Five Ways To Create Joy At Work
We are in the midst of the holiday season and joy is all around us—well, maybe not everywhere. You might feel joy at home, with friends, at church-but what about work? Can you say that you experience true joy at your job?
With mounting pressures to deliver and performance goals tied to revenue, it's hard to feel joy when you're stressed out. Even occupations that are typically focused on helping others, like nursing or teaching, are high-demand positions filled with growing responsibility, and employees are experiencing the joy of self-satisfaction less and less because of the decrease in resources and the increase in workload.
In this issue of Promotional Consultant Today, we are sharing five ways to feel more joy in your work, which was shared in a recent blog from confidence coach, Steve Errey.
1. Don't be an island. When you're unsatisfied with your job, there's a tendency to withdraw from the people you work with. You are less likely to chat with them, because you don't even want to be there. And you refrain from asking about them and how their day is going, because in the moment, you feel that you don't care.
Time and time again, polls have shown that colleagues can be the top reason for leaving a job. So, disconnecting yourself from people will not only deprive you from human connections that can provide some much-needed relief, support and joy—including the possibility of friendship—but can also damage your happiness prospects and self-esteem.
Say "hey." Be interested. Smile. And offer help, not because you have to, but because there's more fun to be had when you're part of a community.
2. Accept responsibility. Sometimes the last thing you want to do is raise your hand and take on responsibility, especially when you already have a full plate. When you side-step responsibility for the contribution you can make, you also side-step the inherent value you can receive from it.
More than a sense of a "job well done," taking and accepting responsibility is the only way you can really see your contribution. Whether you played a small role in a big project or were leading a complex program of work, you have an impact. Whatever your contribution is, own it.
3. Don't play games. Do you know why some politicians don't give direct answers? Because they want to avoid responsibility (see above), they want to get their own way and they want everyone to like them. After all, they are elected depending on majority preference. This extraordinary combination of self-interest is also rampant in office politics. It's all about the detail of your own agenda and never about joy. Don't become occupied with image over value; focus on great work, not on your personal agenda.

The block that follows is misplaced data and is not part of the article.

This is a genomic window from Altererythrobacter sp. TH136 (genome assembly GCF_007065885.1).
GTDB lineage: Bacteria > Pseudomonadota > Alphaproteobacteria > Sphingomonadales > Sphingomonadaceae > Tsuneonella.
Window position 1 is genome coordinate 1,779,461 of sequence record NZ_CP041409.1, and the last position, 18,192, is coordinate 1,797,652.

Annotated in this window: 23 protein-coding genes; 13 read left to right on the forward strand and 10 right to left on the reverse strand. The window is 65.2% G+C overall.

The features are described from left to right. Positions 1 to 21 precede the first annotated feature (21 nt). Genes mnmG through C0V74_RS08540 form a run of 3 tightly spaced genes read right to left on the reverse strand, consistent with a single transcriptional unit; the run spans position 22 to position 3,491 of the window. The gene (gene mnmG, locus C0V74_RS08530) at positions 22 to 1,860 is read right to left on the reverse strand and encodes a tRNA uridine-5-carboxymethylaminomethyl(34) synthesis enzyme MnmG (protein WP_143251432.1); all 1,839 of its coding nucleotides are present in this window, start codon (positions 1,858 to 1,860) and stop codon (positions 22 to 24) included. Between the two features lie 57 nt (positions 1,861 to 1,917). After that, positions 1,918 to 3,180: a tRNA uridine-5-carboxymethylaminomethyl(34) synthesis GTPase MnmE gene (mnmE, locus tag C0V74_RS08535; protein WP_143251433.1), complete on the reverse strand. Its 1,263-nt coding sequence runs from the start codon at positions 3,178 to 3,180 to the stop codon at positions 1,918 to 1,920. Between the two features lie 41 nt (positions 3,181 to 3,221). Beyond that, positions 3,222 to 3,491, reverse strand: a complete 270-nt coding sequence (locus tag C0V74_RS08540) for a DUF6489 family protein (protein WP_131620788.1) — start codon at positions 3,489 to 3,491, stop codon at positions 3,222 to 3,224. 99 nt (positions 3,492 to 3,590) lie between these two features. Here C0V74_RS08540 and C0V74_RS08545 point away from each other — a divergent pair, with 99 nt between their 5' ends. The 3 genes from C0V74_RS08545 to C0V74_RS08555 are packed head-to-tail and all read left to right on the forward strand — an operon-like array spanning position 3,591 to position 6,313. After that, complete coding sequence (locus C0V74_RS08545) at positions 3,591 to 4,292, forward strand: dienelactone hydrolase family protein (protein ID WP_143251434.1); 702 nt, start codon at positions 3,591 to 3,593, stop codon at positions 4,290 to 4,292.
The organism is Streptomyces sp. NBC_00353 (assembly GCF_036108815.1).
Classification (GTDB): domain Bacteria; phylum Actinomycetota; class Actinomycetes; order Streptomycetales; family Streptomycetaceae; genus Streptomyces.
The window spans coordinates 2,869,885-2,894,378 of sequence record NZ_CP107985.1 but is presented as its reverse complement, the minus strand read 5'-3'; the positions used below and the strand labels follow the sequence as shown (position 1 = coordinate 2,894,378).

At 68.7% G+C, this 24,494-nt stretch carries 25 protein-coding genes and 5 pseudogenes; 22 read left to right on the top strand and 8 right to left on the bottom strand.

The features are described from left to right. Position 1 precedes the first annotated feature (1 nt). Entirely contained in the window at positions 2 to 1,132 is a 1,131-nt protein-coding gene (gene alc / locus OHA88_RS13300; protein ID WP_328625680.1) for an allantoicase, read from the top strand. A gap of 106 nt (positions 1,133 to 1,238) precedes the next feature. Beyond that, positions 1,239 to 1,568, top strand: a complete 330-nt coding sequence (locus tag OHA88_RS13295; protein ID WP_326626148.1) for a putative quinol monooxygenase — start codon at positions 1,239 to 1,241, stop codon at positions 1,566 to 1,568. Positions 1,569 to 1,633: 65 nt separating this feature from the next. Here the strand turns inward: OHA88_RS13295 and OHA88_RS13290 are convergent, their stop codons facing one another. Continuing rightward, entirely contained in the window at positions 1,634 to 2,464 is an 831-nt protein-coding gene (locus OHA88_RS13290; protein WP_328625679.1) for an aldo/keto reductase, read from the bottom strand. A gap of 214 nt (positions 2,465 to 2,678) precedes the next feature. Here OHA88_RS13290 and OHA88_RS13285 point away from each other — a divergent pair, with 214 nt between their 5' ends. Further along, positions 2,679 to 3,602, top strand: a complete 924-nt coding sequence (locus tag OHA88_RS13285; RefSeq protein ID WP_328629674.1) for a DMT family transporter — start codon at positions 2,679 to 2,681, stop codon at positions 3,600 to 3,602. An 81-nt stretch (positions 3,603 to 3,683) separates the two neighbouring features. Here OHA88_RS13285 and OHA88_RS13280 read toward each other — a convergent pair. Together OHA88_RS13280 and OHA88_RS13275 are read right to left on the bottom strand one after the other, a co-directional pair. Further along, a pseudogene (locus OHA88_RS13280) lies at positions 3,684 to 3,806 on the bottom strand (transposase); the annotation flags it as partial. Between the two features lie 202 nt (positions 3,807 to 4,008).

4. Engage. Resisting, fighting or struggling against your job is only going to strip away any possibility of enjoyment. Sometimes work is hard, and you'd rather not be there. But even then, choose to struggle and that will be your experience. You don't have to bury or ignore your dislikes, but you don't have to let that stuff dictate what happens. Just engage with it. Embrace it. Throw yourself into it, and you'll create an environment where joy can grow.
5. Follow the energy. It's so hard to feel any kind of joy, pleasure or even satisfaction when you're rundown, uninspired and unmotivated. Sometimes, you must go where the joy is. Ask to get involved in that project that you've been eyeing, because it's looks like it might be something special. Apply a strength or talent (creativity, empathy, problem-solving) in your work rather than leaving those skills at the door. This might mean retraining, reskilling or moving into another area of the company that you find interesting.
Life's too short not to experience joy in your work. It doesn't have to be overwhelmingly joyful every day, and it shouldn't be something that you expect, but joy is something you can feel more often if you only choose to make it a priority.
Source: Steve Errey is a confidence coach who helps new senior executives and vice presidents of companies to develop their self-confidence.